Life expectancy dipped during the COVID-19 pandemic, the magnitude of which had not been seen in a single year since World War II in Western Europe and the dissolution of the Soviet Union in Eastern Europe, according to a study of 29 countries.
The results, published yesterday in the International Journal of Epidemiology, showed that COVID-19 offset most life expectancy gains in the 5 years leading up to the pandemic in many countries. Declines were most precipitous in the United States, where males lost 2.2 years in 2020 relative to 2019 and where COVID-19 contributed significantly to high death rates in the under-60 age-group.
More than 5 years of progress 'wiped out'
A team led by University of Oxford researchers used public health data to construct life tables by sex from 2015 to 2020 for 29 countries, which spanned most of Europe, Chile, and the United States. They compared life expectancy at birth and at age 60 for 2020 with trends over 2015 to 2019.
In 2019, life expectancy at birth among females ranged from 78.6 years in Bulgaria to 86.5 years in Spain, while male life expectancy ranged from 71.4 years in Lithuania to 82.2 years in Switzerland.
Life expectancy at birth fell from 2019 to 2020 in 27 of 29 countries, with US and Lithuanian males seeing the largest declines, at 2.2 and 1.7 years, respectively. Males in 11 countries and females in 8 countries lost more than 1 year of life expectancy. "To contextualize, it took on average 5.6 years for these countries to achieve a 1-year increase in life expectancy recently: progress wiped out over the course of 2020 by COVID-19," the authors wrote.
High death rates in women 80 and older in all countries and in men aged 60 to 79 in many countries contributed the most to life expectancy reductions in 2020. The largest declines (at least 1.5 years) of life expectancy at birth were observed among males in the United States, Lithuania, Bulgaria, and Poland and among females in the United States and Spain.
The drops were mainly tied to higher death rates in those younger than 60 in the United States and those older than 60 in Europe. The researchers said the pandemic may have exacted a higher toll in working-age US adults because of their relatively higher rates of underlying illnesses aggravated by structural racism and inequitable healthcare access.
The countries with the largest reductions in male remaining life expectancy at 60 years were Poland, the United States, and Spain (more than 1.4 years each). Remaining life expectancy at age 60 for females in Spain, the United States, and Belgium fell by more than 1.2 years.
Compared with 2015, a year in which life expectancy was also affected by a particularly severe flu season, males from 10 counties and females from 15 countries had lower life expectancies at birth in 2020.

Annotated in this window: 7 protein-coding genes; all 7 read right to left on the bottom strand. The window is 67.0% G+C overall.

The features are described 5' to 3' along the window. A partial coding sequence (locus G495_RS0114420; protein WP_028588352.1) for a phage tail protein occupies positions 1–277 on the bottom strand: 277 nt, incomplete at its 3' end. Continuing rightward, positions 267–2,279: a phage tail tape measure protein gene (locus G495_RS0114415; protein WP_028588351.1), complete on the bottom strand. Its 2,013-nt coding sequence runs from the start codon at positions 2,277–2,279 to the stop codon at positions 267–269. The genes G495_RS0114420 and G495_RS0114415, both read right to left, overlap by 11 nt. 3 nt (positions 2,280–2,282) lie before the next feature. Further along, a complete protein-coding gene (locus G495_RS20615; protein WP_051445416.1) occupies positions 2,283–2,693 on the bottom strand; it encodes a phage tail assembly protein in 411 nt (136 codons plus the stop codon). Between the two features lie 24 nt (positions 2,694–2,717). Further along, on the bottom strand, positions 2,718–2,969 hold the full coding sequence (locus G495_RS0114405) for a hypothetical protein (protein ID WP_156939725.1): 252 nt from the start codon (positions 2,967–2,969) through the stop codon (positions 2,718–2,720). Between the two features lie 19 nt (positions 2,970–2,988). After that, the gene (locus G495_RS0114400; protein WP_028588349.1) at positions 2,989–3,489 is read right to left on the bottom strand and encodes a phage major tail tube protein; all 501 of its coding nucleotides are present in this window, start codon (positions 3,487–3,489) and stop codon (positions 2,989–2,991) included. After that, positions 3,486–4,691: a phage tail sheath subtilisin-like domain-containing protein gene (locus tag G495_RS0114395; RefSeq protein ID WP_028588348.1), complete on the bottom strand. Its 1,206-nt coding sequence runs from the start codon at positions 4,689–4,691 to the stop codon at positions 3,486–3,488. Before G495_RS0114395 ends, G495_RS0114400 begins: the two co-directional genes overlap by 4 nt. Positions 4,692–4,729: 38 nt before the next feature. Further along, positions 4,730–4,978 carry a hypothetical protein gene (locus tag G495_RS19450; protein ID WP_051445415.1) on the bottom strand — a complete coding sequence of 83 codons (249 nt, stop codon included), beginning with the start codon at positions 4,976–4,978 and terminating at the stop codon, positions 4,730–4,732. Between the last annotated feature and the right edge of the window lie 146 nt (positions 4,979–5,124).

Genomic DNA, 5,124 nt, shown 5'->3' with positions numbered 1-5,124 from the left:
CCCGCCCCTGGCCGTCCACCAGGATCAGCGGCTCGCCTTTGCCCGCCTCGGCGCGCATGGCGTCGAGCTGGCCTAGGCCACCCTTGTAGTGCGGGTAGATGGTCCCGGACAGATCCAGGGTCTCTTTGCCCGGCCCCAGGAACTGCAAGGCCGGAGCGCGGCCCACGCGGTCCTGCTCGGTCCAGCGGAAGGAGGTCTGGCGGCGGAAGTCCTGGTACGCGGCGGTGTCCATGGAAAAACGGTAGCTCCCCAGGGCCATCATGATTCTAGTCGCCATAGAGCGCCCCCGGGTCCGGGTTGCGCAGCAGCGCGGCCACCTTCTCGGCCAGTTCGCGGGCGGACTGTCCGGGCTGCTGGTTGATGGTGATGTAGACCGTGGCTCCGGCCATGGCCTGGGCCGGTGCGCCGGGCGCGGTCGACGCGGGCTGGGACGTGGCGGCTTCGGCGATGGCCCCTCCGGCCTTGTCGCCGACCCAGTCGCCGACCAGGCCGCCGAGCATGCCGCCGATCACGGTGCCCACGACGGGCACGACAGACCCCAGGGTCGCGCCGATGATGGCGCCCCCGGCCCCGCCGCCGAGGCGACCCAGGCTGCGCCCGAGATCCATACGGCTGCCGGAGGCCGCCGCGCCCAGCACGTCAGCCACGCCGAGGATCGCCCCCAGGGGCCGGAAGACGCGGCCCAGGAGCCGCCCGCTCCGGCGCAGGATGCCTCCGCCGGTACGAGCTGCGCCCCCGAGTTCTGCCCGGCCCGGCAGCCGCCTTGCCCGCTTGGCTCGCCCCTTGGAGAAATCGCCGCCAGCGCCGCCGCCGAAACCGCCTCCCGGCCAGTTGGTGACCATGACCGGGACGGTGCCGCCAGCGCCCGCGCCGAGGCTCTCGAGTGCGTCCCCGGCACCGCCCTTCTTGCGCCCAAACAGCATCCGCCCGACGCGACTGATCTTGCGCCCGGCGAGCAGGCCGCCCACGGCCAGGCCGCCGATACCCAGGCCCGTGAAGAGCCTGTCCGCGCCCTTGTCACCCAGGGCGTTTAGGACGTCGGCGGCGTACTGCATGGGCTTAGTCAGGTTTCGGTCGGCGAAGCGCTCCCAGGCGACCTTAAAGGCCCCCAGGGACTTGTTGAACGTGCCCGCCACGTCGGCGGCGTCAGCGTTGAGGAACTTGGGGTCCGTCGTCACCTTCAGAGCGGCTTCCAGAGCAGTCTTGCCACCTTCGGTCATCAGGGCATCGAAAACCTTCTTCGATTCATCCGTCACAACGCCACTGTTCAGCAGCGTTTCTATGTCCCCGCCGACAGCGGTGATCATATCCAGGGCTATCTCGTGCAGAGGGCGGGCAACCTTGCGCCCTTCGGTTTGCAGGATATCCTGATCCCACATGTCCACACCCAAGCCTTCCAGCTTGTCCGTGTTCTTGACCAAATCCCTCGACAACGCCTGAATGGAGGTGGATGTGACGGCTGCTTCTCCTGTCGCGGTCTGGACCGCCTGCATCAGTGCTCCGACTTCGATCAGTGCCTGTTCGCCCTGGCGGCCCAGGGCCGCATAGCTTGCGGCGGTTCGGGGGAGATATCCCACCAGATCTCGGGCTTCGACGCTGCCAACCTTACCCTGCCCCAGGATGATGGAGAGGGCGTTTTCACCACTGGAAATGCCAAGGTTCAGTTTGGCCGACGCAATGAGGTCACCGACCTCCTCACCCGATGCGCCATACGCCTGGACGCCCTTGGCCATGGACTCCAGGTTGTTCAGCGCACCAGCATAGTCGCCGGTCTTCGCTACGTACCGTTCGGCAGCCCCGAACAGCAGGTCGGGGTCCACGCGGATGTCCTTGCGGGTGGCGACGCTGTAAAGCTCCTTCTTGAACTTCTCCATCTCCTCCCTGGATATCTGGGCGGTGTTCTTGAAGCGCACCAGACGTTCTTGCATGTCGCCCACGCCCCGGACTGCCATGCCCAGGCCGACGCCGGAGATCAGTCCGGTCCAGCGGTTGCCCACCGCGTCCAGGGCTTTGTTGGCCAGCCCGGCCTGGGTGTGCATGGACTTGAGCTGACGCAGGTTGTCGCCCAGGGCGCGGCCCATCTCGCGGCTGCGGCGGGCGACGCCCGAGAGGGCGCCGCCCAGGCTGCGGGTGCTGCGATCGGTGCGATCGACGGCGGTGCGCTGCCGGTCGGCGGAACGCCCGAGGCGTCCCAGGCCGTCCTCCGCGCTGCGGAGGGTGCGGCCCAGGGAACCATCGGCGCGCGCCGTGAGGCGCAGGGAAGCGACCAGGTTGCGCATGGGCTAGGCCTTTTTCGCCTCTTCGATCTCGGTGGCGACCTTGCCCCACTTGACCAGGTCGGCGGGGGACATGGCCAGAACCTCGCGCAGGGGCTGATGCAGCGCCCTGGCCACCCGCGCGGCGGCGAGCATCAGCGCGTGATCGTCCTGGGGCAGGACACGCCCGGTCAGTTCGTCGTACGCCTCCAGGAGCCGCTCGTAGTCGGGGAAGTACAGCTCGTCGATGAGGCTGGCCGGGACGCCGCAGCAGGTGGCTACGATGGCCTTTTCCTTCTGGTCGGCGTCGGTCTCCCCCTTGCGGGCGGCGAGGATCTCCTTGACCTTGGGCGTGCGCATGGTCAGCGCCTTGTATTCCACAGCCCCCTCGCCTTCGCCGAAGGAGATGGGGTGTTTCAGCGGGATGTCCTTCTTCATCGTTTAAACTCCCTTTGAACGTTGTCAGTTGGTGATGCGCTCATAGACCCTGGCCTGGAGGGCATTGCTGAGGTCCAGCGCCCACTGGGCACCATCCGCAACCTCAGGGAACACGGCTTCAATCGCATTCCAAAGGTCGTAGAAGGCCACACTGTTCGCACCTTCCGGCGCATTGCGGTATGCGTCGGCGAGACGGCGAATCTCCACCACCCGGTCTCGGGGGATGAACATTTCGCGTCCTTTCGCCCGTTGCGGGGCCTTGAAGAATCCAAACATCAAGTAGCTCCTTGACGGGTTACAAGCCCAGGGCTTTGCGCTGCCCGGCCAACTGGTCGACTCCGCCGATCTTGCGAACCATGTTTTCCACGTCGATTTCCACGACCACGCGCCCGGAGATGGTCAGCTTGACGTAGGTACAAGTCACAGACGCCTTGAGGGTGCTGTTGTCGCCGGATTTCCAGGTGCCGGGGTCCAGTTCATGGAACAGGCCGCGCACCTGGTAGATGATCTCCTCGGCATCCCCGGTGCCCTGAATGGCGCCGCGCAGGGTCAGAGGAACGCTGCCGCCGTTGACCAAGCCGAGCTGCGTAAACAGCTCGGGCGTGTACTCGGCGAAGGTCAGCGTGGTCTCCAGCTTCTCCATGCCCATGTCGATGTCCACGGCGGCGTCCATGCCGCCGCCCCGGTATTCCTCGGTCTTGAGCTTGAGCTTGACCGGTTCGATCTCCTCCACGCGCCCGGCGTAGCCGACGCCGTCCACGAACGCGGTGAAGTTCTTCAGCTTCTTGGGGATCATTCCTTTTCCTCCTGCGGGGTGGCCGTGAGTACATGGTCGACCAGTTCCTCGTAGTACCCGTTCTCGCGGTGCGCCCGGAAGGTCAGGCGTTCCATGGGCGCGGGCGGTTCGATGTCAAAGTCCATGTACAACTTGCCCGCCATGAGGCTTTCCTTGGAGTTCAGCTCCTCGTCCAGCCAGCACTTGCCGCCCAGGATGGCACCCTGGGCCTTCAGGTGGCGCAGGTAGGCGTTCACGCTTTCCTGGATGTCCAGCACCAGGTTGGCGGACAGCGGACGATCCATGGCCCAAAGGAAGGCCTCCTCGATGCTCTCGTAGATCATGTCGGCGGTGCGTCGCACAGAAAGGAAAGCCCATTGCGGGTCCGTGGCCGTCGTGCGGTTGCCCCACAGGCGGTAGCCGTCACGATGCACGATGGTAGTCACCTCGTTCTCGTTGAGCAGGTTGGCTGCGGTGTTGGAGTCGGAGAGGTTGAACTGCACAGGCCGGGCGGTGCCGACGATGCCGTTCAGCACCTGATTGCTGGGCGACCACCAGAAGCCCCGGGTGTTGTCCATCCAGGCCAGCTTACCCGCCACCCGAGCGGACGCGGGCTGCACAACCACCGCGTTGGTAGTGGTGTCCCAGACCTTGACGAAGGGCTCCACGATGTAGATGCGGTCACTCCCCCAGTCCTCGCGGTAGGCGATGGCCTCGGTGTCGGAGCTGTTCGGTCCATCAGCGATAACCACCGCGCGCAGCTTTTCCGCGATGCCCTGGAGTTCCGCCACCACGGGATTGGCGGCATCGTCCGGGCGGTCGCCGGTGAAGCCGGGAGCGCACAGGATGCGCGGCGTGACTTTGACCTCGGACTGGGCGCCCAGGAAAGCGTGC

Shock to population may be long-lasting
Losses of life expectancy were larger for males than females in 2020 in all countries except Spain, Slovenia, Estonia, and Northern Ireland.
"Death rates from COVID-19 tend to be higher among males than females, with higher case-fatality rates among older age groups—precisely those that have accounted for mortality improvements in recent years," the authors wrote. They added that the pandemic also indirectly affected other causes of death, such as those arising from delayed or cancelled appointments for diagnosis and management of chronic diseases.
Only males and females in Norway and Denmark and females in Finland avoided declines in life expectancy in 2020. "Early non-pharmaceutical interventions coupled with a strong healthcare system may help to explain some of this success," the researchers noted.
In a University of Oxford press release, co-senior author Ridhi Kashyap, DPhil, said that although tallying COVID-19 deaths is problematic owing to insufficient testing and misdiagnosis, the results highlight the pandemic's devastating effect on many countries. "We urgently call for the publication and availability of more disaggregated data from a wider-range of countries, including low- and middle-income countries, to better understand the impacts of the pandemic globally," she said.
The authors pointed out that rather than a prediction of actual lifespan, life expectancy refers to the average age that a newborn could be expected to live if current death rates remained steady over their entire life.
"Although COVID-19 might be seen as a transient shock to life expectancy, the evidence of potential long-term morbidity due to long COVID and impacts of delayed care for other illnesses as well as health effects and widening inequalities stemming from the social and economic disruption of the pandemic suggest that the scars of the COVID-19 pandemic on population health may be longer-lasting," they concluded.